It might seem contradictory - I've tweeted that every workout should have a purpose and athletes should be aware of the purpose prior to starting. The parameters of the workout should be clearly stated, along with the goals to be accomplished during the workout. That means the athlete needs to keep an eye or distance, pace or heart rate and power output to ensure that the workout achives the desired effect. It also means the athletes need to be aware of falling outside the ranges and when physical status might preclude an effective workout. The gadgets, toys and technology employed by both runners and cyclists now make that real time monitoring easier - and can assist the coach with providing feed back to improve performance. But I've also said that we need to unplug and leave the gadgets behind to reconnect with the world. Without numbers staring you in the face, you learn how you feel during the workout. There are no numerically imposed limitations to performance - just the feeling of working hard and pushing the limits. That sometimes dictates slowing down or allows you to reach undreamed of summits. Simply doing can also be the rejuvenation needed to inspire new goals.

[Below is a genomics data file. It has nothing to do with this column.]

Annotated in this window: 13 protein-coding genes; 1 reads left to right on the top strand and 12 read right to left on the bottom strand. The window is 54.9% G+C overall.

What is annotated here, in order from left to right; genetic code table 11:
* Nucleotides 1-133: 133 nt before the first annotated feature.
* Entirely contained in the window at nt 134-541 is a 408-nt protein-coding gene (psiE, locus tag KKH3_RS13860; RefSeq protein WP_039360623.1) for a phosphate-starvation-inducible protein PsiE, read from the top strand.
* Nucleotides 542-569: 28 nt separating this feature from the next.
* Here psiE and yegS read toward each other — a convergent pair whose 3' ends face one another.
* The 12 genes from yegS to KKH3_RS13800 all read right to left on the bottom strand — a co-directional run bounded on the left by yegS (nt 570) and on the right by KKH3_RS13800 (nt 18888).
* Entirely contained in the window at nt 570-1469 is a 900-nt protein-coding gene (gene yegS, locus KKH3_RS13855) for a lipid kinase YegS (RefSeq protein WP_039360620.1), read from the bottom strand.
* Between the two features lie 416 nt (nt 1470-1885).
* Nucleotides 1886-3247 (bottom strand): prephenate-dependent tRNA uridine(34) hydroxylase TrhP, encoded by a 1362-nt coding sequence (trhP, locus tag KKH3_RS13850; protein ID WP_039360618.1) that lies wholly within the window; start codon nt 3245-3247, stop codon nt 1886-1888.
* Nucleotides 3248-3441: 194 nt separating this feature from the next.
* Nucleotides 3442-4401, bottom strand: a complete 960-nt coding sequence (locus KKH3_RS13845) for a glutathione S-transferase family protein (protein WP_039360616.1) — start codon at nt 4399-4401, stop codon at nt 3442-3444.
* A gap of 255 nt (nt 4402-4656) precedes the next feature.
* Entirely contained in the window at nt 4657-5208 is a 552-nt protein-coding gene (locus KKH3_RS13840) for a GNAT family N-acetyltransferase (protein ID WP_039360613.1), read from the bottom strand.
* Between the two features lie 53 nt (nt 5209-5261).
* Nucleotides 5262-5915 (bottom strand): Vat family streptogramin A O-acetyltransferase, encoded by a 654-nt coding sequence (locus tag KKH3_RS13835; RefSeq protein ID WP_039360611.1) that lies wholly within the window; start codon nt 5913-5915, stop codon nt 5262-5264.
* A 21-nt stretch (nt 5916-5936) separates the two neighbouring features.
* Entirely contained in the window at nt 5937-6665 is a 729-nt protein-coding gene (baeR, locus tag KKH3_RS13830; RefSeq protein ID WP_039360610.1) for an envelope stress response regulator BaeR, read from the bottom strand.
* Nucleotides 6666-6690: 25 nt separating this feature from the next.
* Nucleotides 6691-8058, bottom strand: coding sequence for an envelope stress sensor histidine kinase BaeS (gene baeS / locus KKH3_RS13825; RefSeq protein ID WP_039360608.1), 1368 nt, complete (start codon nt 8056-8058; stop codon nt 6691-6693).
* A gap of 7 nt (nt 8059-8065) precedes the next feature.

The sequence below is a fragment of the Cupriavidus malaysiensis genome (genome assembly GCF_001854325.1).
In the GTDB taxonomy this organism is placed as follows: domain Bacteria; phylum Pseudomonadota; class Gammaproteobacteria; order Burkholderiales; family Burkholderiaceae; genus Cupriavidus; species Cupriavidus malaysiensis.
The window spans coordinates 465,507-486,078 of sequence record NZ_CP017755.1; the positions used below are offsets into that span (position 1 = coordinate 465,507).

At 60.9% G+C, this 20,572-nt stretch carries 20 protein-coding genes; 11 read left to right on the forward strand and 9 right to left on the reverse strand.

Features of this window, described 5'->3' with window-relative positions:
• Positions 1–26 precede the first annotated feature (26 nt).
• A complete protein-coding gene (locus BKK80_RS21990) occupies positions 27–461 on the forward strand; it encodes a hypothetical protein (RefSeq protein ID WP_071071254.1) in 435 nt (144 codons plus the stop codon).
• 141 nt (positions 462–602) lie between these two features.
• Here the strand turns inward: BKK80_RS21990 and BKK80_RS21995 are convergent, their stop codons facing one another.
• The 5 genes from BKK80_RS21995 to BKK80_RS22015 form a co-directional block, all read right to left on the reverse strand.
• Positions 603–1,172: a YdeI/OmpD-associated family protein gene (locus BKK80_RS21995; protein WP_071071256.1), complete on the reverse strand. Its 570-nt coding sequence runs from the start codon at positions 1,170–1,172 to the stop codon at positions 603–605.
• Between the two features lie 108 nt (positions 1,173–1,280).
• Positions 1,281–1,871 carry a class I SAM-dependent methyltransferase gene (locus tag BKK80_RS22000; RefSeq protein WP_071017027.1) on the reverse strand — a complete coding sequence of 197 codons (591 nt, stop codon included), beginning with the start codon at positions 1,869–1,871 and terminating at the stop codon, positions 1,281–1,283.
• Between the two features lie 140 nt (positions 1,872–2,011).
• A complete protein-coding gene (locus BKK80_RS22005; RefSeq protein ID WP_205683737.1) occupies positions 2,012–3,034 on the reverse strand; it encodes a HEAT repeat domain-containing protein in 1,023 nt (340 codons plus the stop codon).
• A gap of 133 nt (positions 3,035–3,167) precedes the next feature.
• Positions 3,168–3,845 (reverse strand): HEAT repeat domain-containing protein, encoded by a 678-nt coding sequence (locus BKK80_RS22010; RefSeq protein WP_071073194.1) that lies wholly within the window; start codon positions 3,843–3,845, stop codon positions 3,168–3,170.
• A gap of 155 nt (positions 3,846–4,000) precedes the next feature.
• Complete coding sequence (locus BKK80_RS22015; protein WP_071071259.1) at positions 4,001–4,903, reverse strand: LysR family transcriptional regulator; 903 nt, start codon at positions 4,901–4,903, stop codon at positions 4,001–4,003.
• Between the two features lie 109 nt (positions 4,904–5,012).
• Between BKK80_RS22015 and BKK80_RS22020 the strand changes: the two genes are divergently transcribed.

So which is right? Tethered to our gadgets or flying free? As an athlete, I like having the data at my fingertips during hard workouts - but more as a guideline for performance. I also like tossing the garmin in my pocket and just riding. I get the input on how I feel during the ride, but am also to look at the data afterwards. Then I get the best of both worlds - the freedom of just doing and the information on how my body responds to the workouts. As a coach, I want my athletes to enjoy what they are doing - even doing working hard. Simply focusing on the numbers might get the desired improvement, but decrease the motivation to actually get out and do. Each person is an individual - the numbers can drive and damn at the same time. But I also need the numbers - be it pace, heart rate, RPE, distance or watts to provide the feedback each athlete requires. That's the beauty of coaching - helping athletes progress and achieve their goals no matter what the motivating factor is - numbers, experience or a combination of both.